We had quite a peculiar tutorial last week – we attended a funeral in Second Life. It was a strange occasion and somewhat sobering, particularly as deceased was the four year old son of Lord Isaac: George. It was not surprising that the youngest member of the family died as infant mortality rates in Georgian London were incredibly high, in 1806 30% of all deaths in that year in London were children under 2. Yet this is a time and place where we see a dramatic rise in physicians, surgeons, apothecaries and general practitioners. Even the specialist doctor evolves in this time, so why is infant mortality high? There may have been a growing number of men in these professions but that doesn’t mean they were very good at it.
From reading Roy Porter it seems that as a whole the profession in London was more about climbing the social ladder and making money than any altruistic reagrdfor helping humanity. The College of Physicians restricted its membership to gentlemen who had graduated from Oxford or Cambridge and who belongedo the Church of England. Once separated from Barbers both legally and professionally The Company of Surgeons was a money making concern who gained rights and privledges to further their own wealth. Neither of these still repsected insitutions contributed much to the improvement or discovery of medical knowledge or technique.
Apothecaries weren’t above reproach either. They were prevented to charge for any advice they proffered but could profit greatly from the medicines and elixirs they sold. Medicine in the Georgian era is oft called “The Golden Age of Quackery” as one could make what ever claims they liked with very little recourse (other than being driven out of town).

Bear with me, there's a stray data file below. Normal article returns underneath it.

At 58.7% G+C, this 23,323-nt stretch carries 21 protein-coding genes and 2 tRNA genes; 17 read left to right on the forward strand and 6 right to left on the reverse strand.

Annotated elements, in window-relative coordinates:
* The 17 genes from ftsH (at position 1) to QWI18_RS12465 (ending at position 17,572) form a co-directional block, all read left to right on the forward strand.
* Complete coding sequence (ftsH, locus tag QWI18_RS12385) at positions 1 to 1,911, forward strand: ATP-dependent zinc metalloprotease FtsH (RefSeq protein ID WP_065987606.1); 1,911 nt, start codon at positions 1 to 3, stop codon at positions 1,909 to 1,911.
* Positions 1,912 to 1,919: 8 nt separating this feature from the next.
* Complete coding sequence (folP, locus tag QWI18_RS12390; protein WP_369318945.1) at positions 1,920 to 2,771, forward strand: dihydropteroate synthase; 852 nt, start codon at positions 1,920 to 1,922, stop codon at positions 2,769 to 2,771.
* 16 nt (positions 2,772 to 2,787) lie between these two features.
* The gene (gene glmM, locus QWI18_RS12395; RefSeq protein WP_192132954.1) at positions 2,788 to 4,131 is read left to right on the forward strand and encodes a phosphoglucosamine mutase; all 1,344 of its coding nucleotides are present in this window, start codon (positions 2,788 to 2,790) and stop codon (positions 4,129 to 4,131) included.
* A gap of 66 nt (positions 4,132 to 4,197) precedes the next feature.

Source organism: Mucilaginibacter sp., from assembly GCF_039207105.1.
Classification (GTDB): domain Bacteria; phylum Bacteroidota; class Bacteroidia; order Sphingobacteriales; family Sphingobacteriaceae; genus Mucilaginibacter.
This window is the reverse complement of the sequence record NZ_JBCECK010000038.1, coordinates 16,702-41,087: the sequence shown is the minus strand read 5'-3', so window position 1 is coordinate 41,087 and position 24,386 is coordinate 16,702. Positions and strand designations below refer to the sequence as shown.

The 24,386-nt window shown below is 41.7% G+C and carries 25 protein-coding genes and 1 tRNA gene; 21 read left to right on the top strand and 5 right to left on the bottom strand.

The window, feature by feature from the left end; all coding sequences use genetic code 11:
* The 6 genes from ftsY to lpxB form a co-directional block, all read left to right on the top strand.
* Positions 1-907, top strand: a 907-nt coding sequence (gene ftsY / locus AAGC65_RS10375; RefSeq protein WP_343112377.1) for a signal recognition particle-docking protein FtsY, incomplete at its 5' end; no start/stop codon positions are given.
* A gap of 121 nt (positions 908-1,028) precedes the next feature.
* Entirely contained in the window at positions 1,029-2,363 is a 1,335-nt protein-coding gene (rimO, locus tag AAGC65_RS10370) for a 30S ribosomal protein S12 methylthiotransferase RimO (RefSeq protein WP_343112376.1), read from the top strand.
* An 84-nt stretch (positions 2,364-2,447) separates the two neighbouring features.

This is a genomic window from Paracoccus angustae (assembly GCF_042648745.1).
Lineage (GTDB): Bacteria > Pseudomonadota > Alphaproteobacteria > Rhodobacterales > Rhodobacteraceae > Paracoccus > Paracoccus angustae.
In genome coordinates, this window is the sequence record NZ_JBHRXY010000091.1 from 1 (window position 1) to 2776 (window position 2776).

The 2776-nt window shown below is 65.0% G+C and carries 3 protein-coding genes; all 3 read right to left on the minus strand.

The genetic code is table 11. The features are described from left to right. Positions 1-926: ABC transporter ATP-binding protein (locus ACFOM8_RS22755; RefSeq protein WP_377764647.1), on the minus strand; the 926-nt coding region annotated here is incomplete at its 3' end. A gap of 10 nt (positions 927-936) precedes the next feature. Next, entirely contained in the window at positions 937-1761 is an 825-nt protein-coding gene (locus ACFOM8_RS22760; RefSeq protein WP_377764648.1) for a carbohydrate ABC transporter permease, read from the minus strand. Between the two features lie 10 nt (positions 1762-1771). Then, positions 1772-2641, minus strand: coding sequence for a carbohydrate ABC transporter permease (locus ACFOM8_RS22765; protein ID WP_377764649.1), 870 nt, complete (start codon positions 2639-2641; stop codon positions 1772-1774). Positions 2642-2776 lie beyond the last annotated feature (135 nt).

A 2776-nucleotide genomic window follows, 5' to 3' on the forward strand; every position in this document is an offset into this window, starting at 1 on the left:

Hospitals sprung up in London, but again not due to the medical profession but through the philanthropy of the middling classes; clergy and merchants who were appauledby the lack of access to health care for the general masses. I still don’t think I would have gone to one of these hospitals though. I have an English friend who has the mantra, "Never go to hospital, its full of sick people." I think she was right, although setup with the noblest intentions the best that some could do was act as a quarantine to prevent the spread of disease adn I certainly wouldn’t have wanted to be mentally ill.
It appears that Londoners got the raw end of the deal in this apsect of life as the Medical Profession ws not stagnant in other parts of the world. Edinburgh and Leiden were truning out Physicians that were well educated and trained within an hospital internship.
Has much changed since then? Medical knowledge and technology has certianly improved the life expectancy of the Western world but for those who don’t have access to it, it hasn’t changed anything including knowing that it is still unfair.